Skip to main content
Browse the 1966 Encyclopaedia of New Zealand
Graphic: An Encyclopaedia of New Zealand 1966.


This information was published in 1966 in An Encyclopaedia of New Zealand, edited by A. H. McLintock. It has not been corrected and will not be updated.

Up-to-date information can be found elsewhere in Te Ara.



Related Images

Rocks and Sediments

Most of the sea bed is covered by sedimentary deposits, although there are numerous areas, particularly on the Shelf and on the Oceanic Ridges, where outcrops of solid rock occur. Except for limited regions near the coast, where the sea bed is within reach of divers, direct examination of the sediments and rock outcrops by a geologist is not possible without the use of a diving machine such as a bathyscaphe. Such a machine is very expensive and, although samples could be collected by remote control, the crew themselves could see the rock or sediments only through the window of the observation sphere. In practice, geological information may be gained by a series of methods which cover most of the information which can be obtained with a bathyscaphe, and a great deal which cannot. These methods include collecting samples of the sea bed, submarine photography, and geophysical methods, mainly seismic, gravity, and magnetic surveys.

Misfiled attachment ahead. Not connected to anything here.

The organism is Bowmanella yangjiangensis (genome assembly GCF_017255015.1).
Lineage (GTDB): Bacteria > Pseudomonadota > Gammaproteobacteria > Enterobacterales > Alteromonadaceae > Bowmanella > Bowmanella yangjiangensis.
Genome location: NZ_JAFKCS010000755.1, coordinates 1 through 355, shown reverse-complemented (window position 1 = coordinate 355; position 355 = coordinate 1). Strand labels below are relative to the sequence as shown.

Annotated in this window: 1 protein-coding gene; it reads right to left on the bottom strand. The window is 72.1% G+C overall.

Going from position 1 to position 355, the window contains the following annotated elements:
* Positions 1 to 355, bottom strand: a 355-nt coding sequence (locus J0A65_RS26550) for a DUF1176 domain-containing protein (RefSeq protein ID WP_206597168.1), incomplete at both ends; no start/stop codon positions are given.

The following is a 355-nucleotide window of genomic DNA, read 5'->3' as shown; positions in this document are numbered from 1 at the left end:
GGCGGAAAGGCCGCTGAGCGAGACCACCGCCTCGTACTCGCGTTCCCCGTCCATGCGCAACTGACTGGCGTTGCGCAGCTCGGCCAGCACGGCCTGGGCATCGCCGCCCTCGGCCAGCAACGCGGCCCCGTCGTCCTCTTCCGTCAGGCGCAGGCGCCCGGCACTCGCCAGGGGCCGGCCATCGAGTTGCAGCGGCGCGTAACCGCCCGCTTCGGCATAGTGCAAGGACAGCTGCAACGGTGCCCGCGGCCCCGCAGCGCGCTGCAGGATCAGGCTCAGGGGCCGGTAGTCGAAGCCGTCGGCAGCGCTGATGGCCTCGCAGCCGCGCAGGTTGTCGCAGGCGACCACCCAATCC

Rock outcrops on the Shelf occur most frequently near the coast and around the outer edge of the Shelf. The rock types may include igneous, sedimentary, or metamorphic varieties, and are generally similar to those on the nearby land mass, although the sedimentary rock types tend to be more common than on land. Apart from the outcrops, the Shelf is covered with sediments of various types. Gravel and sand predominate around the intertidal zone, and may also be found in limited zones near the Shelf margin. Over the remainder of the Shelf, the sediments consist of sand and mud in different proportions: the ratio of sand to mud tends to decrease away from the coast, but may locally increase near the edge of the Shelf. The material of the sediments is normally composed of erosional debris from the land mass, but in the tropics large parts of the Shelf may be covered with coral reefs and calcareous sediments derived from these. Opposite the mouth of large rivers, sandy and muddy river-derived sediments may spread right across the Shelf, especially when the sediment supply is abundant. In these cases, there is usually a delta projecting out some distance across the Shelf. In glaciated regions, the Shelf may have a hummocky surface due to glacial erosion and to the deposition of till and other glacially derived sediments; the latter usually contain a high proportion of pebbles and sand.